Book Review: Norse Mythology by Neil Gaiman


Growing up, I had a pretty substantial obsession with Greek Mythology. I owned several books on the gods and goddesses, including The Idiot’s Guide to Classical Mythology, and read every adaptation that I found in the library. I picked a favorite goddess (Artemis, goddess of the wilderness & fertility) and knew which gods would be complete sleaze balls if they existed in the real world. For whatever reason, my interest in mythology never really extended past the Greeks. Even Roman mythology, with all its similarities to Greek mythology, didn’t capture me the same way.

That may have changed now that I’ve listened to the audiobook Norse Mythology by Neil Gaiman. Gaiman is one of my favorite authors so I was pretty intrigued when I saw his newest book was a retelling of ancient myths. Up until now, my understanding of Norse myths was confined to what stood out to me the most in the Marvel movies (i.e. Chris Hemsworth and Tom Hiddleston).

In Norse Mythology, Neil Gaiman tells the stories of the gods and goddesses, beginning with the creation of the world and ending with Ragnarök, a.k.a. apocalypse. In between, there are about 15 stand alone myths that Gaiman weaves into a relaxed single narrative. However, the book still feels like a collection of short stories that you can pick up and set down as often as you like. I doubt you’ll want to set it down that often, but the option is there.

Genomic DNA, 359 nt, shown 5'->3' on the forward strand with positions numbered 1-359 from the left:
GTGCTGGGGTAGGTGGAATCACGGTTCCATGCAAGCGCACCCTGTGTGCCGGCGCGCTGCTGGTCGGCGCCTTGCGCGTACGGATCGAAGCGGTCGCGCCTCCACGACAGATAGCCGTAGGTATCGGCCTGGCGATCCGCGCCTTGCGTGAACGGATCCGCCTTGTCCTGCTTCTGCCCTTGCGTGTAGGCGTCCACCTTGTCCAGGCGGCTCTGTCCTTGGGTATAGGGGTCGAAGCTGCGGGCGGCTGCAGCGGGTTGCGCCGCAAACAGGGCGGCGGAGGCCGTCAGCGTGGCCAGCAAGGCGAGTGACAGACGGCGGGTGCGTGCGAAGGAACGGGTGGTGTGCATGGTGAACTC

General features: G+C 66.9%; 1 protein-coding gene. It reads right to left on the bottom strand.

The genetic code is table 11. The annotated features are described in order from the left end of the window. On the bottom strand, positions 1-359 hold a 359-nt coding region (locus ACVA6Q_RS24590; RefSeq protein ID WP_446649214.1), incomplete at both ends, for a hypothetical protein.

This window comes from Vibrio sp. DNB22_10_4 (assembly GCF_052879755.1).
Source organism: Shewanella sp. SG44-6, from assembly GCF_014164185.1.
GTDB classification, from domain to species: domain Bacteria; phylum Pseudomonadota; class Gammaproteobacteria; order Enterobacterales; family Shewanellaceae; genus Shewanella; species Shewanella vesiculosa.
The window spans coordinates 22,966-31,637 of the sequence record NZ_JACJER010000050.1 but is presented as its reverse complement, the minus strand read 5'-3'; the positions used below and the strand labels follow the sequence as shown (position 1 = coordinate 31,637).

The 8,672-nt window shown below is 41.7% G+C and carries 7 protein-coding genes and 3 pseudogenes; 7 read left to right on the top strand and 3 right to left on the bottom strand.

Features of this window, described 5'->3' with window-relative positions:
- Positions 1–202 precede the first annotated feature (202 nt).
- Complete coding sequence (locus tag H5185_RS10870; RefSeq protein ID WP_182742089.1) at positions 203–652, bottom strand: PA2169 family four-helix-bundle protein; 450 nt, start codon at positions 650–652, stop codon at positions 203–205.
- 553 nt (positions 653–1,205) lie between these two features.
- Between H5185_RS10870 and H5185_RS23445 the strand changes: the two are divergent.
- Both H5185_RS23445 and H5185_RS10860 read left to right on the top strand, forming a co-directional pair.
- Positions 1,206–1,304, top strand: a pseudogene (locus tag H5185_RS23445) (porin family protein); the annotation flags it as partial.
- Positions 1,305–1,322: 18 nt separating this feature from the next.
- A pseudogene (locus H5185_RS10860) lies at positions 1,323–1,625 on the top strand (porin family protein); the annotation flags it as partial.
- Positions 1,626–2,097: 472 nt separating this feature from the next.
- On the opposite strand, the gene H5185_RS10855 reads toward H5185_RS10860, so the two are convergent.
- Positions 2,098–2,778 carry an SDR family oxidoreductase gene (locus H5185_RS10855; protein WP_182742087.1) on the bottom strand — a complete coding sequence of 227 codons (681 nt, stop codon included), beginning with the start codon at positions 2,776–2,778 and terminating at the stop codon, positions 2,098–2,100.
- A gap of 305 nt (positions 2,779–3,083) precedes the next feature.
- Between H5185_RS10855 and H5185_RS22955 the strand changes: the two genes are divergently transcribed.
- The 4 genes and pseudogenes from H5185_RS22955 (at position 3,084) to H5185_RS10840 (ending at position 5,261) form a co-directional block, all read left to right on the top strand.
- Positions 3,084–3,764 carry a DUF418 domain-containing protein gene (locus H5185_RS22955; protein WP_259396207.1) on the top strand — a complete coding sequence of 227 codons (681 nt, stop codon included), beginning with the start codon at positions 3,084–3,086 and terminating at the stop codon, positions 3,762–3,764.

Most of the chapters star the Big Three of the Asgardian crew: Odin, the Allfather, Thor, the god of thunder, and Loki, the clever and treacherous giant who lives with the gods. Gaiman also mixes in plenty of new gods and goddesses that Norse Mythology rookies such as myself will likely know nothing about. There’s Tyr, who lets his own hand be bitten off by Loki’s monstrous wolf-son; Freya, a sassy goddess who I wish had more time to shine; Hod, the blind and ill-fated god who is cruelly tricked by Loki into killing his own brother; and many more.

Treachery, tongue-in-cheek humor, action, cunning, betrayal, a legendary hammer called Mjollnir. All of it is here, and all of it together makes for an incredibly entertaining 6 hours and 30 minutes. Neil Gaiman narrates the book himself, and he is as fantastic at storytelling as he is at writing.  If you’re looking for an audiobook to occupy a long road trip (or as in my case several small road trips) I highly recommend Norse Mythology.


While searching for gifs of Thor and Loki I came across this one:

Marvel franchise Thor smashes a coffee cup. Norse Mythology Thor smashes a seemingly unbreakable cup against the side of a giant’s head to win a massive ale-brewing cauldron and to escape with his own head intact. Coincidence? I prefer to think not.


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